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The President's News Conference

March 19, 1929

THE PRESIDENT. I have no very important questions this morning--nothing, I think, that I am ready to make a statement about for quotation. Various things are being prepared, but haven't got to the stage where I am ready to make any announcements.


In the second category of questions--that is, the things you can attribute to the White House--the question is asked if I am proposing to set up a fishing lodge at the headwaters of the Rapidan River. That is not true, except in the sense that the director of the Shenandoah Park, knowing that I was cognizant of the fishing facilities of the upper Rapidan from previous experience, has proposed to make one branch of it accessible by building some roads and trails and building a fishing cabin therein; and I accept his suggestion with gratitude.

I do not propose to do anything, at the moment at least, about rebuilding Mount Weather.1 I rather prefer the more rustic and intimate type [p.31] of a log cabin than a more formal place, like at Mount Weather with all its encumbrances of servants, et cetera.

1 President Coolidge had proposed the remodeling of a former Weather Bureau station in the Blue Ridge Mountains near Bluemont, Va., to be a Summer White House. The station included an observatory, laboratories, and staff living quarters on an 84-acre tract

That is not to say that Mount Weather might not yet be available, but in any event for the present I am entirely satisfied with the arrangements which the director of the park is making for my entertainment for a day or two during the summer.

Q. How far away is that ?

THE PRESIDENT. It is about 97 miles--about 3 hours from Washington. The nearest post office is Madison, Virginia--Madison being about 9 miles from the spot.


A question is asked in regard to Mr. MacCracken's resignation as Assistant Secretary of Commerce for aviation. Mr. MacCracken has resigned as he is determined to return to business, much to our regret. But he is going to remain at the Department of Commerce for another 2 months. In the meantime, nothing has been settled as to his successor. Mr. MacCracken, like a great many men who come into public service, did so at a very great sacrifice, and I can't very well insist on men going on for a great number of years in that position.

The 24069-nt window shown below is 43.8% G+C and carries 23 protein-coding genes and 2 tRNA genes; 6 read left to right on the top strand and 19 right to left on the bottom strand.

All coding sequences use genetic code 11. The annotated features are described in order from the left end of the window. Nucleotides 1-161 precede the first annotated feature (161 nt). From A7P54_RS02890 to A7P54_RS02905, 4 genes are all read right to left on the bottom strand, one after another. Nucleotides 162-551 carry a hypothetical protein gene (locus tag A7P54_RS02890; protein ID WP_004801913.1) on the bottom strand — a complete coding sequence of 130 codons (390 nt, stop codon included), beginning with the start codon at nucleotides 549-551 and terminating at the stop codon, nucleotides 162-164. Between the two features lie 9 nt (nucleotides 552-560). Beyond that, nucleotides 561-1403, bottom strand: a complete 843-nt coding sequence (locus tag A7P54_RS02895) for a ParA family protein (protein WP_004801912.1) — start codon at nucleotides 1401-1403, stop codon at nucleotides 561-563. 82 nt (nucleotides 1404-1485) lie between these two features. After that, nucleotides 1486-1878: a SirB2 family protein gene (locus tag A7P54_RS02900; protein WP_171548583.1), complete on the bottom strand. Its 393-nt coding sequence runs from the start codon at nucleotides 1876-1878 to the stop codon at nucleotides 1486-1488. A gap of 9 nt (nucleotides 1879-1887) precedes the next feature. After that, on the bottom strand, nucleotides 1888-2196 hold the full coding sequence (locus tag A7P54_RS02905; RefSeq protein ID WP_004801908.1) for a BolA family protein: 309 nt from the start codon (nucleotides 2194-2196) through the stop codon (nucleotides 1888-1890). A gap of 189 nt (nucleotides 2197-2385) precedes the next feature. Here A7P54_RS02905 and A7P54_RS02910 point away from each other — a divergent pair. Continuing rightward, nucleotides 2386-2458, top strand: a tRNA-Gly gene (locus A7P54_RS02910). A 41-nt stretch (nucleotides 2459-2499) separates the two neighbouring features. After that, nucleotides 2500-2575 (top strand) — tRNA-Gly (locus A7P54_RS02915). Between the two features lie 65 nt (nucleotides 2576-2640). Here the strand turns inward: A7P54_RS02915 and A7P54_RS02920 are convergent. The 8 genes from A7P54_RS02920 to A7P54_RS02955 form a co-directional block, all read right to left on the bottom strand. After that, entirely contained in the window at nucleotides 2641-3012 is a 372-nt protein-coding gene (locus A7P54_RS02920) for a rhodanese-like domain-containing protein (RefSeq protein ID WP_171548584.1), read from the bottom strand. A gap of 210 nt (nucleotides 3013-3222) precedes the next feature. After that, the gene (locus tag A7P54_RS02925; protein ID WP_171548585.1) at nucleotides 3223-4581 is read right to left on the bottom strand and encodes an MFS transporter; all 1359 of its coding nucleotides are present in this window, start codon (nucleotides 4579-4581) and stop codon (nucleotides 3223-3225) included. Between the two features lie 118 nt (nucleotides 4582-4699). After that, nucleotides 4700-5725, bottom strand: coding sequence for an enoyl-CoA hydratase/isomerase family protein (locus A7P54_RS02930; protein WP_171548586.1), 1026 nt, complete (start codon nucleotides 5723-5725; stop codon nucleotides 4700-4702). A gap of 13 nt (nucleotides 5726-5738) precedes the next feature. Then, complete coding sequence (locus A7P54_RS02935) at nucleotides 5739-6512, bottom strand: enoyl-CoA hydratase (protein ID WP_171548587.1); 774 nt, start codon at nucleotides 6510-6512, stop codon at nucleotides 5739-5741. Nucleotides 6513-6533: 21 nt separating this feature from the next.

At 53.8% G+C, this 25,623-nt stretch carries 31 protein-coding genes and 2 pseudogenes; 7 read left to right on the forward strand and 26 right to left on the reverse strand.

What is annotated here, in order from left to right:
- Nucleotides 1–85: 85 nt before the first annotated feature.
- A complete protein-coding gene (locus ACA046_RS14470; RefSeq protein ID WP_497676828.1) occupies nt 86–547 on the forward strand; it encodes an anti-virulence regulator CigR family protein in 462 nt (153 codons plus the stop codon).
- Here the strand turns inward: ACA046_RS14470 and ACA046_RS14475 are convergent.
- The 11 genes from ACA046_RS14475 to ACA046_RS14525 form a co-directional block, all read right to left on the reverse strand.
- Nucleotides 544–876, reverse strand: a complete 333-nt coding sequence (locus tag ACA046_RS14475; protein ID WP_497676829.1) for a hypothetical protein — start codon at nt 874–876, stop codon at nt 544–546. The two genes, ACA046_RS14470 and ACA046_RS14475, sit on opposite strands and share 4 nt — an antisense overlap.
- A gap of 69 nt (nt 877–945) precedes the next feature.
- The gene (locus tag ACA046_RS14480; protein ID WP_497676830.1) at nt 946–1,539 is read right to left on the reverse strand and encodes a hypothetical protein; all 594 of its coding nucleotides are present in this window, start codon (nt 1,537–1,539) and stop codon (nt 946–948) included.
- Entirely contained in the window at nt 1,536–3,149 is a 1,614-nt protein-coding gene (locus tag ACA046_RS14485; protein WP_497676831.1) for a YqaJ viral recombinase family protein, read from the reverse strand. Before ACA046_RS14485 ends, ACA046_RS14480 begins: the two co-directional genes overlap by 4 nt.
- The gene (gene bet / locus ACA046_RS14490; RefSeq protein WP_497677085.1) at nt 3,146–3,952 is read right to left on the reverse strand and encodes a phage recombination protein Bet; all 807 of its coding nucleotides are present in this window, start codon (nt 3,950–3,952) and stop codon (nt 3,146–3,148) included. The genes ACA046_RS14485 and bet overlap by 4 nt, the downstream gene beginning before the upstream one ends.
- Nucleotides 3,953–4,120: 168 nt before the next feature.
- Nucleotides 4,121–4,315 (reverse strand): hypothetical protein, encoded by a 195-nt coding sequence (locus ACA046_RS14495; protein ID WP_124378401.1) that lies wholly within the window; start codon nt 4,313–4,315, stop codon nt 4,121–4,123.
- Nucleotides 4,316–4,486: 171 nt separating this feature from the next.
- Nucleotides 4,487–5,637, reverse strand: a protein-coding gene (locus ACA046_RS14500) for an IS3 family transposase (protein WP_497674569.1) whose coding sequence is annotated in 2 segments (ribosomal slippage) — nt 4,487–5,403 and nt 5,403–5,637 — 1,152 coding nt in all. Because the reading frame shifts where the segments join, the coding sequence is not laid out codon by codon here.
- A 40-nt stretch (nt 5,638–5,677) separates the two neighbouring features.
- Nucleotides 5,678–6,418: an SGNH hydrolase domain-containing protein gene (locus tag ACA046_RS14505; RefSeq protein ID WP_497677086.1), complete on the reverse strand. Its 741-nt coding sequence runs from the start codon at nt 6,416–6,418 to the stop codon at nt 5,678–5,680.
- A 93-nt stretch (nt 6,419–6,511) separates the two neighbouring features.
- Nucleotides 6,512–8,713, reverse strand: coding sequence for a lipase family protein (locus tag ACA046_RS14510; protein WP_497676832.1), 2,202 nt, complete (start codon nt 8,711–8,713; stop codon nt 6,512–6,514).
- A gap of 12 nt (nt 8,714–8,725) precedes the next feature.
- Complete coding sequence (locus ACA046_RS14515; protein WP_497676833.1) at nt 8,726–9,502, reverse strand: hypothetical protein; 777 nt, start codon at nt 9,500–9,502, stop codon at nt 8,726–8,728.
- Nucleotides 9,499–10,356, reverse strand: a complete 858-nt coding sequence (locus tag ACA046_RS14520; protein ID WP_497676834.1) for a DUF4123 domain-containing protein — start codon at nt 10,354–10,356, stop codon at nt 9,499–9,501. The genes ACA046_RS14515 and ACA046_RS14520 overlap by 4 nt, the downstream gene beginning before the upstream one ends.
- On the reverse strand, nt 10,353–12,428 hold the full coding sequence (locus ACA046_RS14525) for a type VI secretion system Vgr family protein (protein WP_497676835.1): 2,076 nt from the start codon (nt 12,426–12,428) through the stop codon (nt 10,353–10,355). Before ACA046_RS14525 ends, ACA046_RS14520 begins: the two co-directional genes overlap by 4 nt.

There is a question regarding Radio Commission appointments. Those have not yet been settled. I hope that we shall arrive at some conclusions there within a couple of days. We have not yet reached a determination about that.


There are some questions here--more or less background questions. One of them is in respect to the treatment of any Mexican revolutionists that might come over the border. Of course, this is not for quotation or authority. But obviously the United States will always act as a sanctuary for people fleeing from evil, and that is about as much as we say about it.

On the Mexican situation generally, our advices are that the revolutionists [p.32] have, as you know, retreated from Torreon. The only one further item than that is that it appears that the total rebel forces there were something under 6,000 men. General Almazan 2 is approaching with about 18,000.

2 Gen. Jesus M. Almazan was commander of Government forces in the states of Coahuila and Nuevo Leon.


There are two matters which have appeared in some of the press discussions that I am going to take the liberty to comment on. One of them is the sort of implication that something was imposed upon Mr. Mellon in respect to the publication of tax returns. 3 That is not the case. Mr. Mellon made those proposals himself in order to comply with the spirit of the last Revenue Act--and the proposals come from him as a method by which that problem can be settled.

3 See Item 7.


There is also some thought, apparently, that I propose to initiate some kind of drastic, dramatic prohibition drives that will be startling in character--filled with news. That is now [not] my purpose or object. My purpose is to gradually, week by week, year by year, as rapidly as possible, build up the enforcement of the laws of the United States, whether they relate to prohibition or narcotics or any other subject; to tighten the organization, to reorganize, but in general to build up law enforcement. And in that effort to reorganize both the administrative side and judicial system. We are working to the ultimate purpose of reducing crime in the United States, and I expect the support of the press and of every decent citizen in this country. Law enforcement permits of no argument. The Government has only one duty.

I only want to make it clear that I am not looking for dramatics. I am looking for substantial, permanent advance of the country to a realization of the necessity of enforcing the laws of the United States as they are on the books.

Q. Mr. President, is the last for direct quotation? [p.33]

THE PRESIDENT. That is background material for you.

Q. Do you think we could use the Mellon fact ?

THE PRESIDENT. No, I think that is only informative for you. I want you to have an understanding of what the position is.

Note: President Hoover's fifth news conference was held in the White House at 12 noon on Tuesday, March 19, 1929.

Herbert Hoover, The President's News Conference Online by Gerhard Peters and John T. Woolley, The American Presidency Project https://www.presidency.ucsb.edu/node/208193

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